First Draft of My Blanket

Hello everyone, sorry for being AWOL for the last while, but exciting news! The first draft of “My Blanket” was completed and awaiting review from a few lucky friends and friends of friends. So after we collect feedback from the readers, we can go back and make any modifications necessary.

Just before anyone gets any ideas, this isn’t the first draft that I created. In fact, this may be the 10th or 11th revised version before this test launch was sent out. So for those looking to write, be prepared to get a lot of feedback – some of it may be consistent, some of it may be totally off base. Whatever the case is, the reader always knows best. I know it’s hard to separate yourself from your own creation, but at the end of the day, it’s the reader that will dictate whether or not your work is good.

For example, my second story, the “Sunflower…” I’ve been given a lot of feedback from Mr. Suba and a few test readers. Though there is some personal investment in the story, the feedback is valid. I know it’ll be a better story overall if I went with it, but I’m just such a proud person that I don’t want to change it.

I guess to recap, the two lessons I’ve learned to getting to this stage are:
1) Accept feedback and work at making something that can please both your artistic vision and the vision of your readers
2) Don’t be lazy. Some changes will require a LOT of re-working, don’t be lazy. Suck it up and keep working.

Nobody will buy something that you’re half proud of, or that you put half your effort into. Make something that you’re proud of. Make something that your readers will be happy to read, over and over again.

Coming soon, I’ll post some of the rejected pictures onto my Facebook page and maybe a few things here and there. Exciting times are ahead!

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Change in Plans – Full Steam Ahead

During this “testing” phase of research and finding out how to get a book published, I’ve also been working diligently on book #2, titled “The Sunflower, the Peony, and the Casablanca.” As you’ve probably guessed from the title, it will be about three flowers.

So how does this all fit in? Mr. Suba will be delaying the production of our first draft (my 5th with “My Blanket”) and will produce both at the same time. I was aiming for an October release for “My Blanket” and a November release for “The Sunflower…” which means we are back on pace and, hopefully, ready to go.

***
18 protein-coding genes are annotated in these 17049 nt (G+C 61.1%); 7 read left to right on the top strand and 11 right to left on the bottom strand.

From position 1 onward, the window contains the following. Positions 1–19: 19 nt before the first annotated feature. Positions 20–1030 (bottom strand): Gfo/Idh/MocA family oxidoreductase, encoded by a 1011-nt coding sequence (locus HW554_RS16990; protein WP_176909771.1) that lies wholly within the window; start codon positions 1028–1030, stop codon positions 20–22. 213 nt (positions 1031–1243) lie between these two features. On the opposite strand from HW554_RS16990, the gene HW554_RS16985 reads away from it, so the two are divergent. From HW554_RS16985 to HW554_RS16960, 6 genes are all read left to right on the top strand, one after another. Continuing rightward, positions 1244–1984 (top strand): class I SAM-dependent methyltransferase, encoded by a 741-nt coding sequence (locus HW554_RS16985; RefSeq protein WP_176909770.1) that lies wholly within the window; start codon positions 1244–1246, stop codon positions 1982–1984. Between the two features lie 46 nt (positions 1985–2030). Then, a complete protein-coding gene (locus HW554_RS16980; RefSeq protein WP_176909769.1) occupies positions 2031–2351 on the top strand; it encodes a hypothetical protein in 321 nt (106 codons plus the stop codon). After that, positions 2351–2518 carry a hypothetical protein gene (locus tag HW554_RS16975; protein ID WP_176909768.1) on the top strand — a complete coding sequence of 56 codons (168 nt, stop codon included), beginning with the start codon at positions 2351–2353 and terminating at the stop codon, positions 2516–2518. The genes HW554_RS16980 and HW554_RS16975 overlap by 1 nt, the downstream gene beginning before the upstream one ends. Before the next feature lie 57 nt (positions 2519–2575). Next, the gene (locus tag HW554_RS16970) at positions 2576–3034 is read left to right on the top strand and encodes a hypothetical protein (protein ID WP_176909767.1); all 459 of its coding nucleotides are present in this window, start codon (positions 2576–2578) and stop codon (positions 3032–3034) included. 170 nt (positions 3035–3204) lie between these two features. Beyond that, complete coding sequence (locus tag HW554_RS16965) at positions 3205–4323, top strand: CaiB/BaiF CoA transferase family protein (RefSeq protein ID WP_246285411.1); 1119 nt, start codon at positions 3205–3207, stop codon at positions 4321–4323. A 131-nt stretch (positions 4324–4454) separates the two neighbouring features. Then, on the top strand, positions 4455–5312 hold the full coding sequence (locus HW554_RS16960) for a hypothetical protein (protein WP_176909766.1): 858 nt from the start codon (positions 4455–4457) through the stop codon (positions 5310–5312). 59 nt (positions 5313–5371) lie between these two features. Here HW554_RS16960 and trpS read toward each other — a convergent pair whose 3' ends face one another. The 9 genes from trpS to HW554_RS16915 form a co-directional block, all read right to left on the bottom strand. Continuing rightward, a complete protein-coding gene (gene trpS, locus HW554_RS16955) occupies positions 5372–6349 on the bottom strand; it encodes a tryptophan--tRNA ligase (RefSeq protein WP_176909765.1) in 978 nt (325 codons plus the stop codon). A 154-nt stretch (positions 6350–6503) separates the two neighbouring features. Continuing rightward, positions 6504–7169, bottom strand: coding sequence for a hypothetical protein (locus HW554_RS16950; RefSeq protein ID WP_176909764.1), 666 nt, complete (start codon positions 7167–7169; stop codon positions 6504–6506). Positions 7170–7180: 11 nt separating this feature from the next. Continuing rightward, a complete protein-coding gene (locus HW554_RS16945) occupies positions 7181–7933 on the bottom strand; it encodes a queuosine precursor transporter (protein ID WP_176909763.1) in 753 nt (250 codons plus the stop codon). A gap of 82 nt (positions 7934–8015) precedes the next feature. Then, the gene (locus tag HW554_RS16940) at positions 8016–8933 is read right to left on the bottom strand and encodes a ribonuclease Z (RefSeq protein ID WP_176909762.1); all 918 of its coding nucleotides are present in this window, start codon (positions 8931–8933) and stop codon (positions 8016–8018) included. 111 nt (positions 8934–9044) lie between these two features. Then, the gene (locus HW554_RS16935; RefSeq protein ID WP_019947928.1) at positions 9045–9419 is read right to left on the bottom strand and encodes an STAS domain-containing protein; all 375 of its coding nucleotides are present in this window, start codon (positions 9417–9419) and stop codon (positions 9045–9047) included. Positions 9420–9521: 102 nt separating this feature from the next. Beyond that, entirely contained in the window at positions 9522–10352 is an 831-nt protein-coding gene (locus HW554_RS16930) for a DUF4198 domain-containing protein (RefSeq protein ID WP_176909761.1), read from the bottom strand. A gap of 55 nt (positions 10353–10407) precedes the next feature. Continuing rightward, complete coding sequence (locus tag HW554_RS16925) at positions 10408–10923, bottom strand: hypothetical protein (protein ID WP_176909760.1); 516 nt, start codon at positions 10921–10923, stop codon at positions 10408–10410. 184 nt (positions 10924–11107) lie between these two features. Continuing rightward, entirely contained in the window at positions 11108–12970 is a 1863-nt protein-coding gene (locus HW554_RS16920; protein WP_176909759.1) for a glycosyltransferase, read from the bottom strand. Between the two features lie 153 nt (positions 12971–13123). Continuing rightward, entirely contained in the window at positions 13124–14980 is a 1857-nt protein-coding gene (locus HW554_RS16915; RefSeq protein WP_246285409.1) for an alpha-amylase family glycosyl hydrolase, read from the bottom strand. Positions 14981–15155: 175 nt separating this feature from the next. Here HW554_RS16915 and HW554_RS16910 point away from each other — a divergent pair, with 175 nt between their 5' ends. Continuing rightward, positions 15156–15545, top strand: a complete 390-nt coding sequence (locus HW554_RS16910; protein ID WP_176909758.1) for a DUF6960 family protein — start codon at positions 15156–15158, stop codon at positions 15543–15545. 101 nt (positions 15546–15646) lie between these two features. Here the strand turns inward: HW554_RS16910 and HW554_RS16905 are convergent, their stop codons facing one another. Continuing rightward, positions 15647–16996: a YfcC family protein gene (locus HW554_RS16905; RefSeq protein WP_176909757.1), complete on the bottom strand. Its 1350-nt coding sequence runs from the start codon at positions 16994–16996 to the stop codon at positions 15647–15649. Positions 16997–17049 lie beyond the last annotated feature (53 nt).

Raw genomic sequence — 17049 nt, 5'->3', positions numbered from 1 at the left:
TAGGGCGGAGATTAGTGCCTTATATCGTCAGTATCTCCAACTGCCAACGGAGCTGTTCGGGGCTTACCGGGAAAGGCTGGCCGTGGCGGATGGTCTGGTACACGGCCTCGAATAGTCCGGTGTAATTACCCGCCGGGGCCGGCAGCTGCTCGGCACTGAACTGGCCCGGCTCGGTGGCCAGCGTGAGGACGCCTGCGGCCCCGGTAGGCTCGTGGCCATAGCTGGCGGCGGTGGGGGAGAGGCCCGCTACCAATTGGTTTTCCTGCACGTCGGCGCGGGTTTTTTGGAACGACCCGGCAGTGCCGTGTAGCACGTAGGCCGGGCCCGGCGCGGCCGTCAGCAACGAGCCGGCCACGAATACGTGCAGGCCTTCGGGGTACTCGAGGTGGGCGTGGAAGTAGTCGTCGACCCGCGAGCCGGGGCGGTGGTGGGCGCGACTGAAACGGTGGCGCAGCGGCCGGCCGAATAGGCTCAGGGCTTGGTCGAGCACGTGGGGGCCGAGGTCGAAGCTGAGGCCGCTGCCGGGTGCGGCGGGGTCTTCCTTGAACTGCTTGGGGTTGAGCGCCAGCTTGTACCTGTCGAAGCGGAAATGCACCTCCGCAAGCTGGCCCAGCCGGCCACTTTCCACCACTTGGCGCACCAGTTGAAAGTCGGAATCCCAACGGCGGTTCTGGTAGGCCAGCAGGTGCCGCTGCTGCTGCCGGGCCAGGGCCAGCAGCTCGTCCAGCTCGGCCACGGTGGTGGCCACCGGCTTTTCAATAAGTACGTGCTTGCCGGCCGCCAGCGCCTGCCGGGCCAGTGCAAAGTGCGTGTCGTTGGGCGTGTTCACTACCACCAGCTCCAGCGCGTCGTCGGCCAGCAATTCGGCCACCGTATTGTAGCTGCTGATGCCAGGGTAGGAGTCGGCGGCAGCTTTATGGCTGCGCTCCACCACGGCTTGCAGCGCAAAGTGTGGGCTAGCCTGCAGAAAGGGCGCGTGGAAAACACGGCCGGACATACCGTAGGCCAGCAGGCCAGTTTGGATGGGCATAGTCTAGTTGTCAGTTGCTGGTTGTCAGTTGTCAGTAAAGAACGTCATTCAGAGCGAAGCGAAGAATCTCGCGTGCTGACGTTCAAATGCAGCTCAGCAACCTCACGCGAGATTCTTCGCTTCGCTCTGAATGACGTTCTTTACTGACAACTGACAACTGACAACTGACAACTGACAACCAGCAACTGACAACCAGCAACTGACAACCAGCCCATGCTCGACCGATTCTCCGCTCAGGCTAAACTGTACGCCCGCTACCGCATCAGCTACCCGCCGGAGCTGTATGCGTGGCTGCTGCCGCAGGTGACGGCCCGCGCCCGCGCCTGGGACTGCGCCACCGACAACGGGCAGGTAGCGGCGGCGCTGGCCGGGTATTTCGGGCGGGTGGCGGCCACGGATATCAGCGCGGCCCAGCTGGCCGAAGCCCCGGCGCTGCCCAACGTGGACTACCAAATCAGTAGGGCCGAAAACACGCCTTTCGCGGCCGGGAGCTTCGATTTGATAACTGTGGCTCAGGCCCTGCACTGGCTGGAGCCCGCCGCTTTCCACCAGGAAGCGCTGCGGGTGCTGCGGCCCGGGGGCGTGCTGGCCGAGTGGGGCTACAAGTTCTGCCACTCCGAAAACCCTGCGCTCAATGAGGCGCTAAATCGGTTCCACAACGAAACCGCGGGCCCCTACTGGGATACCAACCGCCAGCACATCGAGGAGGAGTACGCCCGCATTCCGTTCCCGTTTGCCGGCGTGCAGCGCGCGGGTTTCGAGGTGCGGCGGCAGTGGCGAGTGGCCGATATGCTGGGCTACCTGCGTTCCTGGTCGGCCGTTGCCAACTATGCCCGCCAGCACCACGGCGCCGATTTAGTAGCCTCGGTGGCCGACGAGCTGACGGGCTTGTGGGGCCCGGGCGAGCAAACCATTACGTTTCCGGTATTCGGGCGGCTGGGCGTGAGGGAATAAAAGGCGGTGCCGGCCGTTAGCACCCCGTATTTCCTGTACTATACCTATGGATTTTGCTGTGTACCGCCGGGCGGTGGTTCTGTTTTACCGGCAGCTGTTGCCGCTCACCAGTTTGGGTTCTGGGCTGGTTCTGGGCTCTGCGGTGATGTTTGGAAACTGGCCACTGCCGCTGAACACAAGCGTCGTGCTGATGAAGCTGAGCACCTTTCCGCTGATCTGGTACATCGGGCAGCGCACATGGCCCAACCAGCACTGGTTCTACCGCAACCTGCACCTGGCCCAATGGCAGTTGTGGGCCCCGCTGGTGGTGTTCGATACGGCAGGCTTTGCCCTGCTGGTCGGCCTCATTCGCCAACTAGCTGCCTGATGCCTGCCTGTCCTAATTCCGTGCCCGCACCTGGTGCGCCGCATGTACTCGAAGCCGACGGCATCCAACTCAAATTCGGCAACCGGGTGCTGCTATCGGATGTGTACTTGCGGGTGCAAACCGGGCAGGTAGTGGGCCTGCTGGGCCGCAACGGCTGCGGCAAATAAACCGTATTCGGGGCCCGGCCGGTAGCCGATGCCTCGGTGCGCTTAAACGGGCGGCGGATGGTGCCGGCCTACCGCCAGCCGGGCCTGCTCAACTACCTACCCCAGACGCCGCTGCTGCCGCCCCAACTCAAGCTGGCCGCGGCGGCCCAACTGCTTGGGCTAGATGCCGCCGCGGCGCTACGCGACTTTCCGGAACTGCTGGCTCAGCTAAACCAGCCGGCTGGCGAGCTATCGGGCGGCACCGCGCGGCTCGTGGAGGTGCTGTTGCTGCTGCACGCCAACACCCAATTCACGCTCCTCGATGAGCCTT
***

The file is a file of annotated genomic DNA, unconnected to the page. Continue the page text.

My next few posts will most likely document how we go from a simple PDF format to a real hardcover book. I’m still working out the details, but maybe I can get by without an ISBN number… for now. Any incremental costs that this project creates… well, it’s basically incremental cost out of my pocket.

Do you think Kickstarter is a viable way to get noticed?

The Importance of a Title Page and my NEW Facebook Group

First and foremost, I’d like to introduce my new Facebook page. There’s nothing much on there yet, but I plan on uploading some exclusive content that you won’t find on this site. What you ask? I’m thinking about some of the short stories and short comics that I have written in the past, as well as some of the rejected art that didn’t make the cut in My Blanket.

Again, I would really appreciate everyone clicking the like button and subscribing to the page (also available on the right side of this page).

Now on to today’s topic: title pages. I sat down with Mr. Suba a few times to go over my title pages and he’s rejected four of them so far. I hope the last one I’ve submitted gets more traction. He said something that resonated very well.

“They say never to judge a book by its cover, but that doesn’t mean you can’t buy a book because of its cover.”

And he’s right, It’s hard enough to get distribution and traction as an independent writer, but having terrible cover art? I may as well give up now. So what’s next for me? Back to the drawing board.

Marketing and Distribution of a Book

PushPull

Supply and demand with a little bit more substance.

Above is what I call the Andy Chiang Diamond Model. There’s probably a better name for it somewhere on the internet, but for now, we’ll stick with that.

It’s a simple supply and demand equation added in with logistics and marketing. Essentially what it says is, if we create a product (in this case, the writer creates a book), and we are able to secure distribution (ie: Amazon, publishers, etc), then we are able to push the product to the consumer. We will be creating sources where the consumer can then purchase the product and consume it. On the other hand, if we promote or market the product properly, we create a pull from the consumer – demand.

Now you might be wondering, why can’t we just do both? Because as a writer that has yet to release a single book, the chances of me getting proper distribution are very slim. So with a little help of marketing and promotions, we can create a demand from the consumer, which will hopefully lead to distribution.

Simple enough right?